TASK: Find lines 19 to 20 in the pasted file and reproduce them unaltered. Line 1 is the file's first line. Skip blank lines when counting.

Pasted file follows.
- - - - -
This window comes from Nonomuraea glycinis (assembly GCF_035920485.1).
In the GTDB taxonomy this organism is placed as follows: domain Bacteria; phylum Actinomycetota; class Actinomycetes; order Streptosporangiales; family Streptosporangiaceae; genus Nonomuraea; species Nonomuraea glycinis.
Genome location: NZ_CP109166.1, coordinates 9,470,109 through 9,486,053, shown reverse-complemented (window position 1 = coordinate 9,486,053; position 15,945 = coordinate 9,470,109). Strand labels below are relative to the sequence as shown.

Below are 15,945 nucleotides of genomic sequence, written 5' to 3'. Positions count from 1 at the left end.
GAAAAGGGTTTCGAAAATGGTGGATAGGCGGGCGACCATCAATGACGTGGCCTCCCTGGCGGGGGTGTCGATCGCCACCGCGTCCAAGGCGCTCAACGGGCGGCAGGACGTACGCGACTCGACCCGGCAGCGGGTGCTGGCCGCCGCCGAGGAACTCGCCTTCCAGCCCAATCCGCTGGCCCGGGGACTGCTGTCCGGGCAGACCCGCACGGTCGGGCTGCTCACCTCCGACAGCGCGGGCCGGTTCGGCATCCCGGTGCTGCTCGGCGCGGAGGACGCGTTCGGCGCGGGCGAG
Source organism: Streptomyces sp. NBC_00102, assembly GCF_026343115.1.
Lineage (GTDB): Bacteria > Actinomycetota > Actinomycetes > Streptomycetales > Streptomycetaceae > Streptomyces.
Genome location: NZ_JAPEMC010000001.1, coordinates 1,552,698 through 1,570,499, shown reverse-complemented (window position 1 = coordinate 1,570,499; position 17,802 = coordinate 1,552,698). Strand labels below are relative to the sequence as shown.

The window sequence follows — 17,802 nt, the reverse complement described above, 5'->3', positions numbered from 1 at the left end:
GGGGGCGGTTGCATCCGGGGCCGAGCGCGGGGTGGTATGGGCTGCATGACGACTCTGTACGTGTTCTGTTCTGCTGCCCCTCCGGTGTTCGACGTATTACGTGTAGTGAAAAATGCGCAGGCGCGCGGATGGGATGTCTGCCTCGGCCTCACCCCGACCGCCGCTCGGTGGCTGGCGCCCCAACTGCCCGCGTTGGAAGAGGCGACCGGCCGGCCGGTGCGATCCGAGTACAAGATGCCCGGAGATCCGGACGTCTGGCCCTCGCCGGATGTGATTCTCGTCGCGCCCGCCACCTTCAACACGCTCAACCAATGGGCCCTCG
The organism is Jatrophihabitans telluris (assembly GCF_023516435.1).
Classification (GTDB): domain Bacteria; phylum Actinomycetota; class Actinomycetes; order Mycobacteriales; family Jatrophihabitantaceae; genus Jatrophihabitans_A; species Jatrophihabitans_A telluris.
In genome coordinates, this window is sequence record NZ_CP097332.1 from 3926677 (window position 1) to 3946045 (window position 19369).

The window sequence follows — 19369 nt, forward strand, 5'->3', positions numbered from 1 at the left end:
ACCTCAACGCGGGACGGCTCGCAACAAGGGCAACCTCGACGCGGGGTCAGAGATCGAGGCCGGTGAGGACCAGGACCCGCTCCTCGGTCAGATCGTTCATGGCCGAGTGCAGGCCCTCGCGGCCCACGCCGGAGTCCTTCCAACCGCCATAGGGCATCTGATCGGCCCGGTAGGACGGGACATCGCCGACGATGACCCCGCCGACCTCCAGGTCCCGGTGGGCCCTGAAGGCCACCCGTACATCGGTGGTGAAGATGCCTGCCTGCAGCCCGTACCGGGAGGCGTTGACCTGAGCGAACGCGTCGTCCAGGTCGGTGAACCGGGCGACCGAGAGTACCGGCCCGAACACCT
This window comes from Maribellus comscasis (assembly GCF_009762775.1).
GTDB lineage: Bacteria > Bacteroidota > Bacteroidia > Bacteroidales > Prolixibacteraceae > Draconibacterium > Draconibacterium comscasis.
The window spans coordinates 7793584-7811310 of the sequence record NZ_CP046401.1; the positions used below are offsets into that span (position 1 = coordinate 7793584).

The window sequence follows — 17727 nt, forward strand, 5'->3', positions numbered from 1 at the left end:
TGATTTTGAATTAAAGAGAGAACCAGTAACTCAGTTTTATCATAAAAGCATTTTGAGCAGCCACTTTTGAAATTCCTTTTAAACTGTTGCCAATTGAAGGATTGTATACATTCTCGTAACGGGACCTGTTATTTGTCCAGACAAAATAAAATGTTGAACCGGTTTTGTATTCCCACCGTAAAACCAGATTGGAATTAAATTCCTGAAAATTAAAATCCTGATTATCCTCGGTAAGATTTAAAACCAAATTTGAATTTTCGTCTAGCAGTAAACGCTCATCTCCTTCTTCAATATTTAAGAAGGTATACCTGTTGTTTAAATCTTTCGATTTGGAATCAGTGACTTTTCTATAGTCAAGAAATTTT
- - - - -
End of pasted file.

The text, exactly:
The window sequence follows — 17727 nt, forward strand, 5'->3', positions numbered from 1 at the left end:
TGATTTTGAATTAAAGAGAGAACCAGTAACTCAGTTTTATCATAAAAGCATTTTGAGCAGCCACTTTTGAAATTCCTTTTAAACTGTTGCCAATTGAAGGATTGTATACATTCTCGTAACGGGACCTGTTATTTGTCCAGACAAAATAAAATGTTGAACCGGTTTTGTATTCCCACCGTAAAACCAGATTGGAATTAAATTCCTGAAAATTAAAATCCTGATTATCCTCGGTAAGATTTAAAACCAAATTTGAATTTTCGTCTAGCAGTAAACGCTCATCTCCTTCTTCAATATTTAAGAAGGTATACCTGTTGTTTAAATCTTTCGATTTGGAATCAGTGACTTTTCTATAGTCAAGAAATTTT